When Jessica Seel explains why she loves rural health, she can’t help but talk about the champions.
She recalls the young man who relocated to a small South Carolina town for a substance use treatment and recovery program after being incarcerated and hitting rock bottom. Eventually, that young man turned his life around, and today, he develops programs to help others like him. He’s an inspiration to the people in his adopted hometown, but also to Seel, who sees that same determination in other small towns.
“You have people who have dedicated their lives to their community, who show up for all the events and really care,” says Seel, who earned her master’s degree from the Arnold School of Public Health in 2016. “And that’s what makes me realize I’m in the right place.”
That place is the South Carolina Office of Rural Health, where Seel is director of behavioral health initiatives and workforce development.
More than a quarter of South Carolina residents live in rural areas, and these populations face more challenges than their urban counterparts. For starters, remote communities are often medically underserved, meaning there are fewer providers to go around. Residents have little to no access to public transportation. Wages are lower, job opportunities fewer, and communities experience higher rates of chronic disease, including behavioral health challenges.
For Seel, a typical day might mean working with advocates and other stakeholders to improve access to mental health care, address substance use or recruiting providers — the kind of high-impact work she imagined doing when she came to USC for graduate school in 2014. But her path to the university wasn’t a straight shot. In fact, she didn’t complete her undergraduate degree, a bachelor’s in social work from Columbia College, until age 40. She finished her master’s degree at 42.
She was pulled toward public health long before that, though. Growing up in a lower middle-class home in West Columbia, she came to understand that opportunities could be drastically different, even for those living on the fringes of metropolitan areas. And then shortly after graduating high school, her family was rocked by her father’s suicide, a tragedy that underscored the state’s behavioral health needs and the devastation that can ensue when those needs are not met.
“Seeing disparities in action and seeing them in my own life, I developed this huge passion to advocate for change, to advocate for equality, to advocate for individuals who weren't born into a situation that afforded them the opportunities that others may have,” she says. “Remembering those times and those feelings drove me to this work.”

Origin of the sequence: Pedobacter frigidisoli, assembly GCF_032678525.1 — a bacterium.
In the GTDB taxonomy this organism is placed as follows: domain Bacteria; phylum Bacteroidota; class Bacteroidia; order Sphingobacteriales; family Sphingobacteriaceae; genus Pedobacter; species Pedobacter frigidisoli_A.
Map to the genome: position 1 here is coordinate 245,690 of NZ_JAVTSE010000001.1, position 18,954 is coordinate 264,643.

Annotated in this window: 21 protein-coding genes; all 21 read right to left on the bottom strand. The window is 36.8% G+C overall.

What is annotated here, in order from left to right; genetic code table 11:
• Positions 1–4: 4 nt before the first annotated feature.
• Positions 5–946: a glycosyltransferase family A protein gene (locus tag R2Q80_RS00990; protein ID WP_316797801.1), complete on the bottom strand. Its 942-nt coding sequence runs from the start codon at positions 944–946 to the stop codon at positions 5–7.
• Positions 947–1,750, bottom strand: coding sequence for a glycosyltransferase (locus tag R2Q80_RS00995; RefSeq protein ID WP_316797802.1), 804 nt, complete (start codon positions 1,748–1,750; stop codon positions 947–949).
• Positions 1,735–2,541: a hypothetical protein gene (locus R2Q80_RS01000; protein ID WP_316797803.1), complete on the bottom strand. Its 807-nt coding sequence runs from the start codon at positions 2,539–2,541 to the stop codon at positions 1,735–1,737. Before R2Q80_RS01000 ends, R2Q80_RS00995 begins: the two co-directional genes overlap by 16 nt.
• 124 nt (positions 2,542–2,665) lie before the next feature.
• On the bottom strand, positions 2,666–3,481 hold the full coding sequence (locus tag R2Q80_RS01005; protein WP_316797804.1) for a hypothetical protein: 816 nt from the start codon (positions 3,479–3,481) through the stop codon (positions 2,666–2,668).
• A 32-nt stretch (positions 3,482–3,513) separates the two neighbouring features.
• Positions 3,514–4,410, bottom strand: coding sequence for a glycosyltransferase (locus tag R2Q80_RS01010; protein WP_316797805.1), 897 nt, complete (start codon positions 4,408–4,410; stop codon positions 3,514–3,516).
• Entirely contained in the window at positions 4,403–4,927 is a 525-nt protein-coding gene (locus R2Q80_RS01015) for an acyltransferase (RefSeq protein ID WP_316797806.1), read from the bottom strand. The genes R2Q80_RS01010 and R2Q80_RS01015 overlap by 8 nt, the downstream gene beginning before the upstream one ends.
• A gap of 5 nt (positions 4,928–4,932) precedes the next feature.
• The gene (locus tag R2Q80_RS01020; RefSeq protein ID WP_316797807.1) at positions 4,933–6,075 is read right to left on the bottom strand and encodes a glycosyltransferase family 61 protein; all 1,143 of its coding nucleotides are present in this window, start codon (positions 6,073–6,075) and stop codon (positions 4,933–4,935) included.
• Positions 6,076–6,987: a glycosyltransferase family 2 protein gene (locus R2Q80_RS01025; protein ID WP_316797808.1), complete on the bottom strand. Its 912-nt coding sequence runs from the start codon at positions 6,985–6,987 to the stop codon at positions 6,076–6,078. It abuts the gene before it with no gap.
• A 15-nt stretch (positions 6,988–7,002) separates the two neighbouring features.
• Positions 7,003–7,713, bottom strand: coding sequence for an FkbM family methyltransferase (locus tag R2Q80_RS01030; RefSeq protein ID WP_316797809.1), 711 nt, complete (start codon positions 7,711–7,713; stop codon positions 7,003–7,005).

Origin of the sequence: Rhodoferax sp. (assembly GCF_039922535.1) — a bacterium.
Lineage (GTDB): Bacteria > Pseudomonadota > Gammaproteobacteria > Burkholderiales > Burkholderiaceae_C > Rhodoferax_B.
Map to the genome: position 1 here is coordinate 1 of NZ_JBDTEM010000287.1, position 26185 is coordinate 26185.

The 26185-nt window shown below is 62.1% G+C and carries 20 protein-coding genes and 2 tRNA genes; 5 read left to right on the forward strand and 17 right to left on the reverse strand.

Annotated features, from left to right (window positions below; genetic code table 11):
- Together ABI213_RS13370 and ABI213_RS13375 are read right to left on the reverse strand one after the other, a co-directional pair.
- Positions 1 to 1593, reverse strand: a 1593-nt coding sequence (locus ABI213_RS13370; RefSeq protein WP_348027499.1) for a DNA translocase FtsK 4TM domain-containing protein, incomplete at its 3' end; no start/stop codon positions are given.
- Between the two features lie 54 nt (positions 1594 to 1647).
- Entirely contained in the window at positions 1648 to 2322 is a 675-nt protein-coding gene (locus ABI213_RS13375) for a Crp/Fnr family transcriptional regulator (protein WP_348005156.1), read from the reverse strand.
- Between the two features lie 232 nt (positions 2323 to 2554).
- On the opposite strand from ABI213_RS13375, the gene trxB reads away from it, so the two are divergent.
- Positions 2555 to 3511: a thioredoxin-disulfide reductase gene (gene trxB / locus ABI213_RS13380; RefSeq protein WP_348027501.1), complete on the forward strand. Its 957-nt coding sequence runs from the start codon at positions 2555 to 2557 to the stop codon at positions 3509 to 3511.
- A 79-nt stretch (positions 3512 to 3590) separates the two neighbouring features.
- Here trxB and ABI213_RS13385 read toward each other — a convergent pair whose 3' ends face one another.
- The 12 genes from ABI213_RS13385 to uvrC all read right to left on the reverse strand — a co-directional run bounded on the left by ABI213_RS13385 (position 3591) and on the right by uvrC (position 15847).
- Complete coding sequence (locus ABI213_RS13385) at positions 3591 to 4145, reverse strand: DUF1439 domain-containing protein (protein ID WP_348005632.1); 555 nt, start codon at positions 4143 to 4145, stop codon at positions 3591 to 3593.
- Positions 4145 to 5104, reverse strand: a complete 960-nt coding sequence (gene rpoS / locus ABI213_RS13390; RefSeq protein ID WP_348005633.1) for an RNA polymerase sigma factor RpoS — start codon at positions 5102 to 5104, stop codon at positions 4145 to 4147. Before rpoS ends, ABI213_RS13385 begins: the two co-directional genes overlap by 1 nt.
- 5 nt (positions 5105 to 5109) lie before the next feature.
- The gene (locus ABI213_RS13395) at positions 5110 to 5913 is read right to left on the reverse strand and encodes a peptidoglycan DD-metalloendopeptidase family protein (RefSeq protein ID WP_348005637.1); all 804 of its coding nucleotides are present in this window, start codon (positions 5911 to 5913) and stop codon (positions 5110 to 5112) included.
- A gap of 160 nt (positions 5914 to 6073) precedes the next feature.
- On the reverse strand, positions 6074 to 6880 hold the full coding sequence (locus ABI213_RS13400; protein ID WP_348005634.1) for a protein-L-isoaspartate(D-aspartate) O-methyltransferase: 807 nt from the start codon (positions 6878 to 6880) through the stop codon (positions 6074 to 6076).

But grappling with her father’s death meant putting her college plans on hold. In the meantime, she discovered her love of rural health while working her way through the ranks of a health care company, a job that involved interacting with people in small towns across the state. By the time she got to graduate school, she knew she wanted to make a difference in South Carolina’s rural communities; the people and classes at the Arnold School of Public Health showed her how.
Seel’s advisor, professor Daniela Friedman, helped her navigate her return to college. Former professor Heather Brandt taught her how individuals and organizations can solve problems collaboratively. Other faculty members worked alongside her in her first job after graduation, a program coordinator role with the South Carolina Cancer Prevention and Control Research Network.
“I can't emphasize enough that the programs and classes that I took at USC have transferred to real work experiences,” Seel says. “Oftentimes you hear people say, ‘Oh, I went to school and got this degree, and I never use it.’ I use every single piece of mine in some way, shape or form.”
One of the most important things she has learned is to let the communities take the lead. In South Carolina, the laws and policies that affect rural areas are often made in Columbia. While outsiders might have good intentions, insiders know what’s actually needed.
“We need to focus on supporting what's being done instead of trying to change things the way we think they should be changed,” she says. “We need to go into communities and work with them, not impose our solutions on them. I'm a true believer in that.”
And there’s a lot being done already. She has met champions in communities across the state who are addressing health issues such as opioid use disorder, suicidal ideation and HIV. Others are working to combat the stigma associated with mental illness. Seel’s job is to bring everyone to the table and connect them with the resources to move forward.
“I love cross-pollinating and getting people in communities to work together collectively because having that voice, a collective voice, is powerful,” she says. “I love breaking down barriers, letting different sectors work together, whether it is community members, individuals with lived experience, policymakers or healthcare professionals. It’s about taking away those titles and having them just work as community members collaboratively. That's where real change happens.”